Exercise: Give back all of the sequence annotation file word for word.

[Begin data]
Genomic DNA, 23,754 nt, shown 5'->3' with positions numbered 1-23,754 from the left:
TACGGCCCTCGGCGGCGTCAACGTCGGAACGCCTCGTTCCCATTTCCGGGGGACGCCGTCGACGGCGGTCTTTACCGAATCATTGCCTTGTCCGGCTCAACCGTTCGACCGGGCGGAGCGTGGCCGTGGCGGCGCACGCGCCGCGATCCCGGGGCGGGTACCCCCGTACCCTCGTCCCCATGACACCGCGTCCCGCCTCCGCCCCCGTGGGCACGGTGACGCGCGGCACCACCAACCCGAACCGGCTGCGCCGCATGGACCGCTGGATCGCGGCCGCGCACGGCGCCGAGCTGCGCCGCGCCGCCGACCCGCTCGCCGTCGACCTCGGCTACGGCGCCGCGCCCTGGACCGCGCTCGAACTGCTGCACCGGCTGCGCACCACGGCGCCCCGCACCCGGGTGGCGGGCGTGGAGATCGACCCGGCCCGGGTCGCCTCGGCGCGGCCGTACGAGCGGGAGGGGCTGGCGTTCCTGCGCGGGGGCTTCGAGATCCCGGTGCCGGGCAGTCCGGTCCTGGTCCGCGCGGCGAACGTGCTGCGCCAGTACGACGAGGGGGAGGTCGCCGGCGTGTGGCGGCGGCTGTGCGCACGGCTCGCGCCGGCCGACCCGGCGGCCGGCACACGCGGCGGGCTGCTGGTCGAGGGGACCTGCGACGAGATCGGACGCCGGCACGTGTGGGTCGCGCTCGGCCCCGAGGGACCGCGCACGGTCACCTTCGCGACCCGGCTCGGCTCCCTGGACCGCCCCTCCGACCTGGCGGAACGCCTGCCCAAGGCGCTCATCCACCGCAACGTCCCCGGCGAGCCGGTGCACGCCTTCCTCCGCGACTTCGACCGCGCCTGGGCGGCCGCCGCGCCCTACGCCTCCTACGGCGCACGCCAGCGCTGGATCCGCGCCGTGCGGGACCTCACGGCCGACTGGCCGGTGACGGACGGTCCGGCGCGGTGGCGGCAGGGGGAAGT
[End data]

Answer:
Genomic DNA, 23,754 nt, shown 5'->3' with positions numbered 1-23,754 from the left:
TACGGCCCTCGGCGGCGTCAACGTCGGAACGCCTCGTTCCCATTTCCGGGGGACGCCGTCGACGGCGGTCTTTACCGAATCATTGCCTTGTCCGGCTCAACCGTTCGACCGGGCGGAGCGTGGCCGTGGCGGCGCACGCGCCGCGATCCCGGGGCGGGTACCCCCGTACCCTCGTCCCCATGACACCGCGTCCCGCCTCCGCCCCCGTGGGCACGGTGACGCGCGGCACCACCAACCCGAACCGGCTGCGCCGCATGGACCGCTGGATCGCGGCCGCGCACGGCGCCGAGCTGCGCCGCGCCGCCGACCCGCTCGCCGTCGACCTCGGCTACGGCGCCGCGCCCTGGACCGCGCTCGAACTGCTGCACCGGCTGCGCACCACGGCGCCCCGCACCCGGGTGGCGGGCGTGGAGATCGACCCGGCCCGGGTCGCCTCGGCGCGGCCGTACGAGCGGGAGGGGCTGGCGTTCCTGCGCGGGGGCTTCGAGATCCCGGTGCCGGGCAGTCCGGTCCTGGTCCGCGCGGCGAACGTGCTGCGCCAGTACGACGAGGGGGAGGTCGCCGGCGTGTGGCGGCGGCTGTGCGCACGGCTCGCGCCGGCCGACCCGGCGGCCGGCACACGCGGCGGGCTGCTGGTCGAGGGGACCTGCGACGAGATCGGACGCCGGCACGTGTGGGTCGCGCTCGGCCCCGAGGGACCGCGCACGGTCACCTTCGCGACCCGGCTCGGCTCCCTGGACCGCCCCTCCGACCTGGCGGAACGCCTGCCCAAGGCGCTCATCCACCGCAACGTCCCCGGCGAGCCGGTGCACGCCTTCCTCCGCGACTTCGACCGCGCCTGGGCGGCCGCCGCGCCCTACGCCTCCTACGGCGCACGCCAGCGCTGGATCCGCGCCGTGCGGGACCTCACGGCCGACTGGCCGGTGACGGACGGTCCGGCGCGGTGGCGGCAGGGGGAAGT